Title: Learning to See
Author: Elise Hooper
Publisher: William Morrow Paperbacks
Publish Date: January 22, 2019
Source: TLC Book Tours
What's the Story?:
In 1918, a fearless
twenty-two-year old arrives in bohemian San Francisco from the
Northeast, determined to make her own way as an independent woman.
Renaming herself Dorothea Lange she is soon the celebrated owner of the
city’s most prestigious and stylish portrait studio and wife of the
talented but volatile painter, Maynard Dixon.
By the early 1930s,
as America’s economy collapses, her marriage founders and Dorothea must
find ways to support her two young sons single-handedly. Determined to
expose the horrific conditions of the nation’s poor, she takes to the
road with her camera, creating images that inspire, reform, and define
the era. And when the United States enters World War II, Dorothea
chooses to confront another injustice—the incarceration of thousands of
innocent Japanese Americans."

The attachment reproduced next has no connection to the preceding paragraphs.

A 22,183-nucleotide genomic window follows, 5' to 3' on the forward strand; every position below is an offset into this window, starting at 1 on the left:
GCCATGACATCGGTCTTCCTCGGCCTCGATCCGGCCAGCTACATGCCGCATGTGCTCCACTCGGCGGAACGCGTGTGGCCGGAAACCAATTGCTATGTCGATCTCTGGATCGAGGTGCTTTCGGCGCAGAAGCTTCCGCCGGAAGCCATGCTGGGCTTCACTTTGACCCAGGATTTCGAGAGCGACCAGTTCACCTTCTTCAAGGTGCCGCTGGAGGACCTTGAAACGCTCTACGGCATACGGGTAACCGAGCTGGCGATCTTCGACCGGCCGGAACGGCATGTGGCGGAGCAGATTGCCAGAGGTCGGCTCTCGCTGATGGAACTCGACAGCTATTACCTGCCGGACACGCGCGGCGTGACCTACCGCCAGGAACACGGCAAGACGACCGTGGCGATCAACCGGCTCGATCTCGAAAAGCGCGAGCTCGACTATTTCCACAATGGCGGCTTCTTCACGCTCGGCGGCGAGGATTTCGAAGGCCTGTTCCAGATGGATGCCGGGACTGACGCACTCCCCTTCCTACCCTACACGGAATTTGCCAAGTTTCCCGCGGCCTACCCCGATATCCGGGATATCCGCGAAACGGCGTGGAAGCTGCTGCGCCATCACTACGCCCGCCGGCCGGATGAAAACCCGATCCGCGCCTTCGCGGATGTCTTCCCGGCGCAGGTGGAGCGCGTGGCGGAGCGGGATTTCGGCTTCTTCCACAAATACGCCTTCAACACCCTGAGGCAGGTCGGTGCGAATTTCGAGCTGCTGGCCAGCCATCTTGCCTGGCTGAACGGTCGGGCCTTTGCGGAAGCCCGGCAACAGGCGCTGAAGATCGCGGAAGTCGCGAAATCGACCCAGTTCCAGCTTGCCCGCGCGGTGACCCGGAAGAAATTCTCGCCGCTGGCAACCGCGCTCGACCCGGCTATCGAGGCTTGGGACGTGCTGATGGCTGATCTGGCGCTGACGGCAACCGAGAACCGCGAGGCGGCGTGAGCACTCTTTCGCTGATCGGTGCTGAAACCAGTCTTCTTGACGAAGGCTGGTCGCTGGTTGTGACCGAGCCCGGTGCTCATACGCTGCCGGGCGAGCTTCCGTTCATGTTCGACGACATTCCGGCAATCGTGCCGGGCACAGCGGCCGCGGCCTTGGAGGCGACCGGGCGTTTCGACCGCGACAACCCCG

My Two Cents:
"Learning to See" is a fictionalized story of great American photographer Dorothea Lange. Even if you don't think you know her name, you probably know her work. She is best known for some of the work that she did capturing people in difficult circumstances during the early to mid part of the 20th century. This book gives a great picture of what Lange was like behind the scenes.
Well-researched, this book has so much good detail. We get to see how Dorothea goes from a fledgling photographer to a very sought after photographer, well known for her work. As she is starting her career, she meets the volatile artist Maynard Dixon and starts a family. I really appreciated her meditations on the difficulty of having a successful career (especially during a time where this was just not something a woman did) and balancing it with a family. Dorothea feels pulled in a million different directions and wants to find a way to make it all work.
I really liked the writing in this book. The descriptions are wonderful. We get to see the action through Dorothea's eyes, which I thought was super effective in pulling me far into the book. This is a little hard to explain but I thought the author did a really good job of moving us through the highlights (and lowlights) of Dorothea's career and her personal life. Lange feels more like a friend. I loved getting to know the back story behind some of her most iconic work. This book is a great tribute to her!